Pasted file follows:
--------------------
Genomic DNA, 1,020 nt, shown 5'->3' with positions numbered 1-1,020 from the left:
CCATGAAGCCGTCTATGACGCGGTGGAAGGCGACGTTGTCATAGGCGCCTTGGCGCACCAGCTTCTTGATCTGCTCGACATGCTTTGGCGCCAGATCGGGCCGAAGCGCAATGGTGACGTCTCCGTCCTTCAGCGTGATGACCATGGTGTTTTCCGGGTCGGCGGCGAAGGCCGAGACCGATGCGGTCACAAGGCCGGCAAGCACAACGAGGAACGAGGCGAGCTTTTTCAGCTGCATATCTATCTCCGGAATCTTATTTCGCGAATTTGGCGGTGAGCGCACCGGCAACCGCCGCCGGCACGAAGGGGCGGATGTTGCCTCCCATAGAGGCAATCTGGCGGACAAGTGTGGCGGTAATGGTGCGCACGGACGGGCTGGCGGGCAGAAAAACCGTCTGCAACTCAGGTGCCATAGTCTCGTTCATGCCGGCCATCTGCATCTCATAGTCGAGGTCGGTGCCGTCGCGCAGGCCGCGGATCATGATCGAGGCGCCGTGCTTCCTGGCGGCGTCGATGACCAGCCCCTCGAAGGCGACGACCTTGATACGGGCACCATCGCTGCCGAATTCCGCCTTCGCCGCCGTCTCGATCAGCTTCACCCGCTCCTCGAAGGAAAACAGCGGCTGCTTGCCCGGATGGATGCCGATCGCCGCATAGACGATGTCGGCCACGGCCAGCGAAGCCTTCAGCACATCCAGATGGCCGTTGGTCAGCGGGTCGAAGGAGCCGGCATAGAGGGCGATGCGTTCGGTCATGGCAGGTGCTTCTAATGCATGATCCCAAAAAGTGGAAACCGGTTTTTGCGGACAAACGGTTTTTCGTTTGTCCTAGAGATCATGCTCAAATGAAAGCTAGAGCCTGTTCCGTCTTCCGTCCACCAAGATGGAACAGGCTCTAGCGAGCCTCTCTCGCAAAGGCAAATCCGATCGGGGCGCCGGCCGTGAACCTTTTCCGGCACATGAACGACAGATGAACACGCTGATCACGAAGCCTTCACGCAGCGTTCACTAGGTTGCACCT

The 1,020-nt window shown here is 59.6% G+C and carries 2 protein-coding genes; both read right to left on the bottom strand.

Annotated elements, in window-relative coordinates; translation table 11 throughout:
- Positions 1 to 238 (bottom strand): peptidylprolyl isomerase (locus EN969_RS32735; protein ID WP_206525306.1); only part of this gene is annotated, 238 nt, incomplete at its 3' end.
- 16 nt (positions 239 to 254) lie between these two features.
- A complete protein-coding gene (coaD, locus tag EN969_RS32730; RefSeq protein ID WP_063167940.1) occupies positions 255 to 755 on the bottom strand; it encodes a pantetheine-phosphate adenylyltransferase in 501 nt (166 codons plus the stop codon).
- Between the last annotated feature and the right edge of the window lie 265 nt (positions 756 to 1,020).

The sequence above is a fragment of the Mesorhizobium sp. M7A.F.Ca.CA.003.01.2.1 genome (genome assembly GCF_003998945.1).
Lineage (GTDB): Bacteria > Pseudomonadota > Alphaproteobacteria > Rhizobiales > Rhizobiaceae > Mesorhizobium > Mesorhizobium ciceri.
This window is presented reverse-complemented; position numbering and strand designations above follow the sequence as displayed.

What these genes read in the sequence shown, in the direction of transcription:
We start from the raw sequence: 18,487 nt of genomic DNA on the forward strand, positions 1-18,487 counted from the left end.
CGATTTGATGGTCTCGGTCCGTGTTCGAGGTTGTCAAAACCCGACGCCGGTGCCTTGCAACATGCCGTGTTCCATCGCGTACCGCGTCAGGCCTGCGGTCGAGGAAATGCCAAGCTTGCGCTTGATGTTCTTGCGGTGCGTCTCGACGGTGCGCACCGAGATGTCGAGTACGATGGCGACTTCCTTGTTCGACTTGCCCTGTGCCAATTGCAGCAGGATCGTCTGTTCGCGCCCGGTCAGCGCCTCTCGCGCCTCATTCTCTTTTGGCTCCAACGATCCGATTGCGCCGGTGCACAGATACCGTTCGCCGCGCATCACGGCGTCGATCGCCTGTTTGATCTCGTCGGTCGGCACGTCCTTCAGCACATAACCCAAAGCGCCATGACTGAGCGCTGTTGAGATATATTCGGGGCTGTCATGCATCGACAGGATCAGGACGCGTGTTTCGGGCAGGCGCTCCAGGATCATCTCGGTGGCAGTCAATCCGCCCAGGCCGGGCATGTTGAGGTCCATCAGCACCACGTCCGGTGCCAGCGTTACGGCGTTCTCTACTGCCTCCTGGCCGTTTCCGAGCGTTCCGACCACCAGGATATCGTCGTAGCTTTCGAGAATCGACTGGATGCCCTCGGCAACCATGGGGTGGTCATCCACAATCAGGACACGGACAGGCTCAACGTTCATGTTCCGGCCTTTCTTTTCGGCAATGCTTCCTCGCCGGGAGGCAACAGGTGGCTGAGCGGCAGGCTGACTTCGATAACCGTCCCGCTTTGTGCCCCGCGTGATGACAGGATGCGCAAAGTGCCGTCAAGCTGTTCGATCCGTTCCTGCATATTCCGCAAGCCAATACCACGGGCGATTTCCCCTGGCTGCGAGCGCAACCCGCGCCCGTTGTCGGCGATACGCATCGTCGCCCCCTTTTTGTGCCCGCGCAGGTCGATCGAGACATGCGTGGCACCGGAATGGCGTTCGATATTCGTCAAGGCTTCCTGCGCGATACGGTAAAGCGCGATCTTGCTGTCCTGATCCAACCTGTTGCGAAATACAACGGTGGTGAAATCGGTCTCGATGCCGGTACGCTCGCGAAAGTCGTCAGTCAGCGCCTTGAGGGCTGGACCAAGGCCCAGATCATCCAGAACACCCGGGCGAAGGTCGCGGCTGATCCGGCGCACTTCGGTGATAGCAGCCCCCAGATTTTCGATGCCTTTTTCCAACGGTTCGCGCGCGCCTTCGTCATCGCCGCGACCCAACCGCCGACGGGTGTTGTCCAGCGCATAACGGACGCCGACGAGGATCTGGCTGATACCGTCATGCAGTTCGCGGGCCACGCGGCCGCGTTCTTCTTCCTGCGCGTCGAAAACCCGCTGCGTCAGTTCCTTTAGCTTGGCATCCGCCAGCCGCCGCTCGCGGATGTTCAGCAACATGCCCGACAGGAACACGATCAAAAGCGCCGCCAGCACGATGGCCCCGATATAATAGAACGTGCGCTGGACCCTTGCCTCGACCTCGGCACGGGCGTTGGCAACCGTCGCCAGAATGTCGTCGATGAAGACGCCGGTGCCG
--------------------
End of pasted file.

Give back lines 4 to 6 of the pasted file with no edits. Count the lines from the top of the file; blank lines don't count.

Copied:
Annotated elements, in window-relative coordinates; translation table 11 throughout:
- Positions 1 to 238 (bottom strand): peptidylprolyl isomerase (locus EN969_RS32735; protein ID WP_206525306.1); only part of this gene is annotated, 238 nt, incomplete at its 3' end.
- 16 nt (positions 239 to 254) lie between these two features.